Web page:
The Boy Who Fell to Earth, By Kathy Lette

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The Independent Culture

The first three pages of this novel about Lucy, a 30-plus middle class mother coping alone with an autistic child, are so badly written and generally over-the-top that any casual reader might be inclined to stop there. This would be a mistake. For Kathy Lette soon settles into producing what she does best: a succession of often scabrous one-liners. A few are dire but most are excellent. How about "The only hard knocks he'd ever taken had been whilst playing polo", or "Divorce is like a haemorrhoid: in the end, every arsehole gets one"? Or even "A journey of self-discovery starts with a single step. But so does falling down a flight of stairs"?

Yet finally there are too many of them. It is as if someone describing the symptoms of Asperger's Syndrome, as here, is also suffering from a variant of Tourette's Disorder, necessitating a compulsive wisecrack every other minute. Even Oscar Wilde would occasionally bore dinner guests with too many epigrams. In this novel everyone is cracking jokes, not just the narrator but also her mother, her sister and her pompous ex-husband.

Only Merlin, the much put-upon son with so many difficulties, is spared from the humour treadmill. He also has one-liners, but they are haunting rather than comic in their mixture of poetry and pedantry, insight and ignorance. And they do succeed in conveying the different world-view of someone whose quirky perceptions fail to mesh with the life going on around. The author has personal experience of this condition and has put it to good use, turning what could have been yet another misery memoir into something so much livelier, however occasionally exhausting.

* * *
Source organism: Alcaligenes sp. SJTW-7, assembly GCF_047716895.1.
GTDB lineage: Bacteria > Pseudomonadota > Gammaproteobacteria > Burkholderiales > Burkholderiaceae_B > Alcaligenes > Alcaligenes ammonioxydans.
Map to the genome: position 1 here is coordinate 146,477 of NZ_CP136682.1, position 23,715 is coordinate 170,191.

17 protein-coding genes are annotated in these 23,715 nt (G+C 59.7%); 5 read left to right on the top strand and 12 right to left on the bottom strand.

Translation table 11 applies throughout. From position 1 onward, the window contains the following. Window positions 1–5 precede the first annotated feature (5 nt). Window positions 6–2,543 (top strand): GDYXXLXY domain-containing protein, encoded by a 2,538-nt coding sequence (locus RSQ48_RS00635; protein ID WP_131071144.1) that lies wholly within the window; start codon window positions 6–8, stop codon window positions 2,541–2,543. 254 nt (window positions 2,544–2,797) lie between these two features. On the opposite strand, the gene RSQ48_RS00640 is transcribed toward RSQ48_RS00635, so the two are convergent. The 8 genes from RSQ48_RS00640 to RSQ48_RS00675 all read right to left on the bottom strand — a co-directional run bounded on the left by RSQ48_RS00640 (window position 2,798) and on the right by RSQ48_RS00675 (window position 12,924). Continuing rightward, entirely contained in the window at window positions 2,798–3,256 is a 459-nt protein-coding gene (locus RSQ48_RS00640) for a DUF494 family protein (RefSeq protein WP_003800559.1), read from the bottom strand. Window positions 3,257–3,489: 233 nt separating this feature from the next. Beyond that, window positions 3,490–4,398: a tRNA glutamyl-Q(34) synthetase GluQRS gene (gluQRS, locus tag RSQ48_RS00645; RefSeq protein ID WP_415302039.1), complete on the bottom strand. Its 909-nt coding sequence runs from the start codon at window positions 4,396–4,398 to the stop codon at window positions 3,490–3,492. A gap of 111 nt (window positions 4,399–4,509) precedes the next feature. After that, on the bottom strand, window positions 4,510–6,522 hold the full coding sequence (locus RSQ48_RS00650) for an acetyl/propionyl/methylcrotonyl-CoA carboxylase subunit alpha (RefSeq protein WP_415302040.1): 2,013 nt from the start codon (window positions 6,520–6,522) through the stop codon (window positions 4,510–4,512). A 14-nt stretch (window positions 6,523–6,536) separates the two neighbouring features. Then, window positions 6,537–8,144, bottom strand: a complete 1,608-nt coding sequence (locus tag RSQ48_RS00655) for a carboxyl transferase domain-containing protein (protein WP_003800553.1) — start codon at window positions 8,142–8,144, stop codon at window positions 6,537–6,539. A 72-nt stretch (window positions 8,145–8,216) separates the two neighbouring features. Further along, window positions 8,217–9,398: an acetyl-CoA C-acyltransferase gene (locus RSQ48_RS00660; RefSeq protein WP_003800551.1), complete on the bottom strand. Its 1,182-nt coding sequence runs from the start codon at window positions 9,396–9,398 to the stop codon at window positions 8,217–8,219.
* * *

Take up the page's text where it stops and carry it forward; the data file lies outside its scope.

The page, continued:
The overall plot, where ambitious, no-good husband tries to effect a politically advantageous reconciliation with his rightly furious ex-wife, is less important than the moments in between. So it does not really matter that all those teachers and social workers concerned with Merlin invariably come over as insensitive idiots or that Lucy's various attempts at courtship after separation follow a repetitive pattern of disaster.

This is writing that excels in one-off scenes, as when Merlin is nearly seduced by a paedophile in the park because the poor boy has been told so often about the importance of always being polite to others.

The whole story ends on an unconvincing high, but there are many good moments before, albeit delivered at a pace hectic enough to make even Groucho Marx seem something like an elective mute.